The compression sacks in both my ruck and assault pack are used for the following reasons:

1. Easy to organize gear when packing – easy to separate different items for easy access
2. Saves space – compressed clothes take up less space

My concept for packing my ruck is based on ease of access and simplicity. The main compartment holds my assault pack and the ECW jacket (in compression sack). The right side PLCE pocket holds one compression sack containing my spare clothes; dry sleep clothing. I dry out the other garments during the night. The left PLCE pocket will hold food, extra water etc. When bivouacking, I can just unzip the side pouches, bring them inside the tent/shelter and leave the rest outside. My toiletries are kept in a zippered pouch in the lid.

If I need to escape, I will just grab my assault pack from my pack and start evading. I should be able to survive for a bit with what I have in my 1st line, 2nd line and the contents of my assault pack.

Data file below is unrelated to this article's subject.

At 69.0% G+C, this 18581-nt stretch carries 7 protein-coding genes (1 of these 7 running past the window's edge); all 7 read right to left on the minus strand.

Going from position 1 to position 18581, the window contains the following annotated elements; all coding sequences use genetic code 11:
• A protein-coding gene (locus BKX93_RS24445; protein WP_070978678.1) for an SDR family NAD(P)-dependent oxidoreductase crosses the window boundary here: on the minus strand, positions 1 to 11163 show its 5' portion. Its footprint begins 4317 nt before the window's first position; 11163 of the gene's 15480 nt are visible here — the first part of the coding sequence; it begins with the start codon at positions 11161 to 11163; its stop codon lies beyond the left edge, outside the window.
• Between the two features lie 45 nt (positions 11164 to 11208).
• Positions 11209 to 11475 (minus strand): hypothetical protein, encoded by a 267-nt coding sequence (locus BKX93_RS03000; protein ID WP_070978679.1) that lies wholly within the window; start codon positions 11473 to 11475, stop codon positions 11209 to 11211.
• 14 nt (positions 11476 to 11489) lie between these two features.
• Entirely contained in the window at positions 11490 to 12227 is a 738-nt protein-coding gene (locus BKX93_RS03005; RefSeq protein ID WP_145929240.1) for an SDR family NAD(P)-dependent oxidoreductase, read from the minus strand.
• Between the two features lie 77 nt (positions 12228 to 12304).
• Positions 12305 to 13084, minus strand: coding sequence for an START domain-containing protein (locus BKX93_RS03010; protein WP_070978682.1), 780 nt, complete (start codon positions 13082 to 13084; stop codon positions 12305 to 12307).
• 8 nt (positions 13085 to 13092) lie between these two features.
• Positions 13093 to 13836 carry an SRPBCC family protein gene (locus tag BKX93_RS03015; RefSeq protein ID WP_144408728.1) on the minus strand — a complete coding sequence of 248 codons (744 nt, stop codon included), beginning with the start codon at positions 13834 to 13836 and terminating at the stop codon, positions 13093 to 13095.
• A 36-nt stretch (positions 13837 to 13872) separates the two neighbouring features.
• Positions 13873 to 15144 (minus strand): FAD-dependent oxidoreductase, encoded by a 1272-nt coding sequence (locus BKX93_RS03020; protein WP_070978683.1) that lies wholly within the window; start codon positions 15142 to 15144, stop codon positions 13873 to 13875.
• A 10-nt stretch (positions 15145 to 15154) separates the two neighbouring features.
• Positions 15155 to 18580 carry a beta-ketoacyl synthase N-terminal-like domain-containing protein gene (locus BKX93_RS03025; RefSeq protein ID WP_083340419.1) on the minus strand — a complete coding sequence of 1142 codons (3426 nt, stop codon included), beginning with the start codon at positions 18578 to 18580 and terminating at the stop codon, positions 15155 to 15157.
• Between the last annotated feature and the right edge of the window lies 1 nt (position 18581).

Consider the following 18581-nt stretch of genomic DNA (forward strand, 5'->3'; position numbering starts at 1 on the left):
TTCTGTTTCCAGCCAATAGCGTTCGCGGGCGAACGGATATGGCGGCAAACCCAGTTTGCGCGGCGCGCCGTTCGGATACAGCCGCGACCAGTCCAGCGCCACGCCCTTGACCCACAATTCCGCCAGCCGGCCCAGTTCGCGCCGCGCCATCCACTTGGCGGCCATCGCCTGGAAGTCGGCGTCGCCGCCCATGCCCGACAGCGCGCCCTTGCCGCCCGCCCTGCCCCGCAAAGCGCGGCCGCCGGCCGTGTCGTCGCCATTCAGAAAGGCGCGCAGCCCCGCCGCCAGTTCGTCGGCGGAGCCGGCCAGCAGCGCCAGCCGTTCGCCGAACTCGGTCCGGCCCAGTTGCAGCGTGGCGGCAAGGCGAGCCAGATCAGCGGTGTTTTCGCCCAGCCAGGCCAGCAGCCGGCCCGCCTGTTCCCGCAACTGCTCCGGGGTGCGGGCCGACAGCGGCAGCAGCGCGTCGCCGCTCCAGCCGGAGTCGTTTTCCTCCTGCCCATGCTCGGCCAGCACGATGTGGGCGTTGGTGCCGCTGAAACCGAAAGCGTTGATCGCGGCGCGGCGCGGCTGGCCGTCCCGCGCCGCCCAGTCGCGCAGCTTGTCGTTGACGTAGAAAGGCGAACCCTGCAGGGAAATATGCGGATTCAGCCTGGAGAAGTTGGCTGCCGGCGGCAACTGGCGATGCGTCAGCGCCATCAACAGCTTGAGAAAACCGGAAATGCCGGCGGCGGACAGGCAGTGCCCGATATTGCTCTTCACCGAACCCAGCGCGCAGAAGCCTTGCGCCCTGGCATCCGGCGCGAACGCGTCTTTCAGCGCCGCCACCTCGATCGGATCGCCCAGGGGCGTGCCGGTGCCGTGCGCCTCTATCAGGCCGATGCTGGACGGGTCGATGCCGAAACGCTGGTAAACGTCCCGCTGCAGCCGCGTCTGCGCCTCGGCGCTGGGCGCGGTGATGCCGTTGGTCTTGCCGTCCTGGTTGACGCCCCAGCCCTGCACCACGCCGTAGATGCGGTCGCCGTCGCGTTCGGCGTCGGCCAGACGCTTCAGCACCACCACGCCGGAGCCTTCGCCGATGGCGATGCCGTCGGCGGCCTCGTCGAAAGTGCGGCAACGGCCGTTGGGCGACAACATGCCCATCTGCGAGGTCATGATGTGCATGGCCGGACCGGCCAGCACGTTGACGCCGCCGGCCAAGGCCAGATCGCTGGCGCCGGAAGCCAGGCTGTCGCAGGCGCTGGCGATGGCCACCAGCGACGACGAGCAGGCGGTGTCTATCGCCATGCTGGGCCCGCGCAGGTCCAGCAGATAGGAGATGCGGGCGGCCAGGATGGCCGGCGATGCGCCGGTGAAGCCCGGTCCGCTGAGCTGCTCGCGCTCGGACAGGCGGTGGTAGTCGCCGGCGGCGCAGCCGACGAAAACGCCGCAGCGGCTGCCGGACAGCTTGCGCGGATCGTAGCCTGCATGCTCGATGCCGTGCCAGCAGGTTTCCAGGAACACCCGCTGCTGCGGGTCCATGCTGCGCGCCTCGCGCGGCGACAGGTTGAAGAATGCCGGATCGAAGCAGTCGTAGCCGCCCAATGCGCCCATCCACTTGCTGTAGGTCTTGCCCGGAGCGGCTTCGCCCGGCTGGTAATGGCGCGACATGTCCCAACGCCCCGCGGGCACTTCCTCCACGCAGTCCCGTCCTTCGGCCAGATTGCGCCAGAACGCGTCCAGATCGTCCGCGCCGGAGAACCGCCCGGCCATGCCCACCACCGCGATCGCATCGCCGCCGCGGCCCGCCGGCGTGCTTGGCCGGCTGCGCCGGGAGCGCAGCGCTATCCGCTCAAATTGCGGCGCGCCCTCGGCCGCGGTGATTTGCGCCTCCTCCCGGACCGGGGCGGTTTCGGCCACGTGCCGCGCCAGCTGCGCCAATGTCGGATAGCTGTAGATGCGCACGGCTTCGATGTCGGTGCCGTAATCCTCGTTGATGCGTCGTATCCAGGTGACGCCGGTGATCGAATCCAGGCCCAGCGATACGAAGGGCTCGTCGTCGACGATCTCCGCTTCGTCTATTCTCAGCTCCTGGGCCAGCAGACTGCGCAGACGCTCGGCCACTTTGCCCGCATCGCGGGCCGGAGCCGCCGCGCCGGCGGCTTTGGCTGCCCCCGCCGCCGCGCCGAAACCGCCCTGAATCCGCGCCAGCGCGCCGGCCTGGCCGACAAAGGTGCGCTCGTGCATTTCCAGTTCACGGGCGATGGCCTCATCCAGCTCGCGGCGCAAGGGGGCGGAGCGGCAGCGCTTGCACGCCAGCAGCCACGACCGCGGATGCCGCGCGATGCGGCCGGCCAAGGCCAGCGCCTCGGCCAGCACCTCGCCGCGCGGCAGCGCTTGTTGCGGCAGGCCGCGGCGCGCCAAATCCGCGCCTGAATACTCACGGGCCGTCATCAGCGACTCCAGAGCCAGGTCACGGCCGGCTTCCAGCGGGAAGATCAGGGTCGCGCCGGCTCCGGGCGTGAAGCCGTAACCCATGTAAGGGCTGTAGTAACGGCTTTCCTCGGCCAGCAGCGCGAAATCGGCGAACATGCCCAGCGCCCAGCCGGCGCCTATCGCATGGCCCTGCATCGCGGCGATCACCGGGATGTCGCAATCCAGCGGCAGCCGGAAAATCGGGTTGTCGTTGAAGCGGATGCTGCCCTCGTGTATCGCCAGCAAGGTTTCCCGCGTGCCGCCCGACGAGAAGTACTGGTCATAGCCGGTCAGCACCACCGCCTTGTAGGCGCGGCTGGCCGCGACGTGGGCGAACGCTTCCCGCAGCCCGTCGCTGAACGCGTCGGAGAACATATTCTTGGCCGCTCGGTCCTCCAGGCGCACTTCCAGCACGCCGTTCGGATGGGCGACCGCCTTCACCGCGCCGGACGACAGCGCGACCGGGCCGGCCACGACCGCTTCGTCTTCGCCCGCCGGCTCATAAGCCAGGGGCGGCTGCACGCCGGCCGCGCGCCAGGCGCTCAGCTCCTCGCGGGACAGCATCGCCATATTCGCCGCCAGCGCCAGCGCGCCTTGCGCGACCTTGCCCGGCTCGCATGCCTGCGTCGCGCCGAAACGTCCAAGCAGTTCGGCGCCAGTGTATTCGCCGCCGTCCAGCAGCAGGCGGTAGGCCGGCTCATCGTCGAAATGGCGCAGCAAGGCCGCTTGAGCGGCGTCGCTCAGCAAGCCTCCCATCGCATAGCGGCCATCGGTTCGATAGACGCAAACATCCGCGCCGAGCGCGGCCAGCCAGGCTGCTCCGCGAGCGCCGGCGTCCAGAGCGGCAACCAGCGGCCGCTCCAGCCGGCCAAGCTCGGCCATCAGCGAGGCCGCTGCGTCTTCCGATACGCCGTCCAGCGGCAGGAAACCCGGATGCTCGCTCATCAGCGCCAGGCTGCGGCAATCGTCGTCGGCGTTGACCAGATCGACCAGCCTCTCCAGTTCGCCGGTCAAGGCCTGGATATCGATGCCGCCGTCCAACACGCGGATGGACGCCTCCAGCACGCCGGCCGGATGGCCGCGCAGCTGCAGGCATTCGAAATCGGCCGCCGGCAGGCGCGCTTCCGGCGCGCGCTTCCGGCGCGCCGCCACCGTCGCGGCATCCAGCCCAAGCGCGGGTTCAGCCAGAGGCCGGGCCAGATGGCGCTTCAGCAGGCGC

We are issued 0,9L canteens, as well as Camelbaks.

I prefer water bottles during Winter when dismounted, use Camelbaks in the vehicle.

The standard canteen SOP is to hang it around the neck from a sock (or a piece of string), to prevent it from freezing.

Another thing you can do, if you don't want to wear your canteen around your neck, but in the pouch, you can turn the bottle upside down. Water freezes on the surface where it comes in contact with air, so turning it upside down should mitigate the issue of it freezing in the area you drink from.

The helmet cover is from CombatKit, as the others guessed.

We are issed individual e-tools, but we also have access to collapsible snow shovels as part of the unit TO&E.
Tags: Цитаты, Экипировочные списки